Age has historically been used as an excuse or at the very least a consideration when evaluating the sporting life-span of top athletes.
But is it any longer a relevant factor?
Training regimens, medical and sports therapy treatments are now so technically and scientifically advanced, the decline of an athlete’s capabilities, past the age of 30 years, is negligible.
If we look to the AFL, many of its players still regarded to be performing at the top level are over 30, the likes of Pavlich, Hodge and Ablett are the stars still relied upon for performance.
In Rugby League, while many young stars are coming through the ranks, it is still the veteran players such as Thurston, Cronk, Smith and Parker who are considered the elite week in and week out.
So should the factor of age come into the evaluation of a team’s potential to succeed?
This week, Australia’s Men’s and Women’s basketball teams qualified for the 2016 Rio Olympics.
Expectations are high for the Women’s team given the calibre and experience within their ranks.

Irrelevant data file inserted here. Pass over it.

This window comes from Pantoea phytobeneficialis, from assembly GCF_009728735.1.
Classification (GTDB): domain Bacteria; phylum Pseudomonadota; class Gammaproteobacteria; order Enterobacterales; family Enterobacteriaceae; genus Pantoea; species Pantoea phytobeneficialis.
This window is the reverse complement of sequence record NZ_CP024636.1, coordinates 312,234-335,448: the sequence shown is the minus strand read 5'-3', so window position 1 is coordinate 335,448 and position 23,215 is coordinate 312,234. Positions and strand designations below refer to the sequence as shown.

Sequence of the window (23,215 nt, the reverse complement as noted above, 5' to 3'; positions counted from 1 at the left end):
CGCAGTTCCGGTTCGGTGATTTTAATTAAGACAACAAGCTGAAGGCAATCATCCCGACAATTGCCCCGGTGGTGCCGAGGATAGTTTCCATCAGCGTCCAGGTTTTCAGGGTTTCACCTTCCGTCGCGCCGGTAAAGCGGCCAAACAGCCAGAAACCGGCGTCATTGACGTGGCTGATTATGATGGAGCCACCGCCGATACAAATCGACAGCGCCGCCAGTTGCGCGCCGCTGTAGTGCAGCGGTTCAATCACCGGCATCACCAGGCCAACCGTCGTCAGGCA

In Rio, the Opals will be competing at their sixth successive Olympic Games, having won a medal at every Olympics since 1996.
That experience is also indicative of an ageing side, the majority of which have contested previous Olympic campaigns but consistently being relegated to bridesmaid status by the all-powerful USA team.
The average age of the broader Opals’ squad is 29 years, a fact of which coach Brendan Joyce is well aware. But at this highest level of elite competition, is this any longer a factor or is it outweighed by the wealth of experience combined with the high performance capability of these players?
Four-time Olympian Lauren Jackson has a strong feeling about this team believing it will be the one to break the stranglehold the USA has had on competition at Olympic level.
She says there is an air of success about this team which is essential when going into a championship tournament.
“I really believe we can do something special in Rio,” the 34-year-old told AAP.Suggest a correction